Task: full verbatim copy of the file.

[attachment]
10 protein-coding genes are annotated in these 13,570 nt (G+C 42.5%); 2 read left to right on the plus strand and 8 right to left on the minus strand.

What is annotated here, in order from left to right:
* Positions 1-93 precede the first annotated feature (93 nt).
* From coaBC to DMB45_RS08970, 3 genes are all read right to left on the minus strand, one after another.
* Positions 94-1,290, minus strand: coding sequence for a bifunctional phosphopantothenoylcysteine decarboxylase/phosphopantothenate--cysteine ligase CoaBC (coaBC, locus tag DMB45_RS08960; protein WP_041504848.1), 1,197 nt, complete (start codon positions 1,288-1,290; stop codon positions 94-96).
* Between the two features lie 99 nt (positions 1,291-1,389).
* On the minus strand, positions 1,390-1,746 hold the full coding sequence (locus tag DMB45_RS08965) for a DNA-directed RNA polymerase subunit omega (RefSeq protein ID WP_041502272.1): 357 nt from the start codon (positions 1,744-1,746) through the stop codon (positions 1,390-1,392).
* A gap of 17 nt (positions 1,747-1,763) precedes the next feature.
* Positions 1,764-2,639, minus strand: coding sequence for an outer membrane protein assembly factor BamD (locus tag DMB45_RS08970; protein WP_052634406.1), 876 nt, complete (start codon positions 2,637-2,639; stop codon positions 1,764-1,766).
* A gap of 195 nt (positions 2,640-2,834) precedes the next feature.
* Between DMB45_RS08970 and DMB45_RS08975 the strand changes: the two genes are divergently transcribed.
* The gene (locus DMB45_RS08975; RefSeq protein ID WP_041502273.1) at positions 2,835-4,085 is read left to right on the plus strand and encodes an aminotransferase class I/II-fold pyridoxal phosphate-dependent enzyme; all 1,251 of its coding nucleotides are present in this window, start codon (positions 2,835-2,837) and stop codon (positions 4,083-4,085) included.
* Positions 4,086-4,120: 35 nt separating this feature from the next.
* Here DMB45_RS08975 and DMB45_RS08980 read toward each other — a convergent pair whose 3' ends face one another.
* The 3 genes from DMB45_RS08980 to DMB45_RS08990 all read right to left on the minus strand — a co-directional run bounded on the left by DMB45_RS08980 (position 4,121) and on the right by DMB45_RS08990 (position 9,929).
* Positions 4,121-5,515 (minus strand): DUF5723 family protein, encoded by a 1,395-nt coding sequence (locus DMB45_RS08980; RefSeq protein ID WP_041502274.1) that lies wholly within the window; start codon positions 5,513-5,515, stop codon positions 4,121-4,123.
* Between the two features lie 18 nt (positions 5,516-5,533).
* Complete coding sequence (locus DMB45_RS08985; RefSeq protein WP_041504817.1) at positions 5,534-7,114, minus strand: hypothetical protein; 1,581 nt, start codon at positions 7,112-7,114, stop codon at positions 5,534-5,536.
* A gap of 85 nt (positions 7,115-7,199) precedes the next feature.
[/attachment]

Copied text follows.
10 protein-coding genes are annotated in these 13,570 nt (G+C 42.5%); 2 read left to right on the plus strand and 8 right to left on the minus strand.

What is annotated here, in order from left to right:
* Positions 1-93 precede the first annotated feature (93 nt).
* From coaBC to DMB45_RS08970, 3 genes are all read right to left on the minus strand, one after another.
* Positions 94-1,290, minus strand: coding sequence for a bifunctional phosphopantothenoylcysteine decarboxylase/phosphopantothenate--cysteine ligase CoaBC (coaBC, locus tag DMB45_RS08960; protein WP_041504848.1), 1,197 nt, complete (start codon positions 1,288-1,290; stop codon positions 94-96).
* Between the two features lie 99 nt (positions 1,291-1,389).
* On the minus strand, positions 1,390-1,746 hold the full coding sequence (locus tag DMB45_RS08965) for a DNA-directed RNA polymerase subunit omega (RefSeq protein ID WP_041502272.1): 357 nt from the start codon (positions 1,744-1,746) through the stop codon (positions 1,390-1,392).
* A gap of 17 nt (positions 1,747-1,763) precedes the next feature.
* Positions 1,764-2,639, minus strand: coding sequence for an outer membrane protein assembly factor BamD (locus tag DMB45_RS08970; protein WP_052634406.1), 876 nt, complete (start codon positions 2,637-2,639; stop codon positions 1,764-1,766).
* A gap of 195 nt (positions 2,640-2,834) precedes the next feature.
* Between DMB45_RS08970 and DMB45_RS08975 the strand changes: the two genes are divergently transcribed.
* The gene (locus DMB45_RS08975; RefSeq protein ID WP_041502273.1) at positions 2,835-4,085 is read left to right on the plus strand and encodes an aminotransferase class I/II-fold pyridoxal phosphate-dependent enzyme; all 1,251 of its coding nucleotides are present in this window, start codon (positions 2,835-2,837) and stop codon (positions 4,083-4,085) included.
* Positions 4,086-4,120: 35 nt separating this feature from the next.
* Here DMB45_RS08975 and DMB45_RS08980 read toward each other — a convergent pair whose 3' ends face one another.
* The 3 genes from DMB45_RS08980 to DMB45_RS08990 all read right to left on the minus strand — a co-directional run bounded on the left by DMB45_RS08980 (position 4,121) and on the right by DMB45_RS08990 (position 9,929).
* Positions 4,121-5,515 (minus strand): DUF5723 family protein, encoded by a 1,395-nt coding sequence (locus DMB45_RS08980; RefSeq protein ID WP_041502274.1) that lies wholly within the window; start codon positions 5,513-5,515, stop codon positions 4,121-4,123.
* Between the two features lie 18 nt (positions 5,516-5,533).
* Complete coding sequence (locus DMB45_RS08985; RefSeq protein WP_041504817.1) at positions 5,534-7,114, minus strand: hypothetical protein; 1,581 nt, start codon at positions 7,112-7,114, stop codon at positions 5,534-5,536.
* A gap of 85 nt (positions 7,115-7,199) precedes the next feature.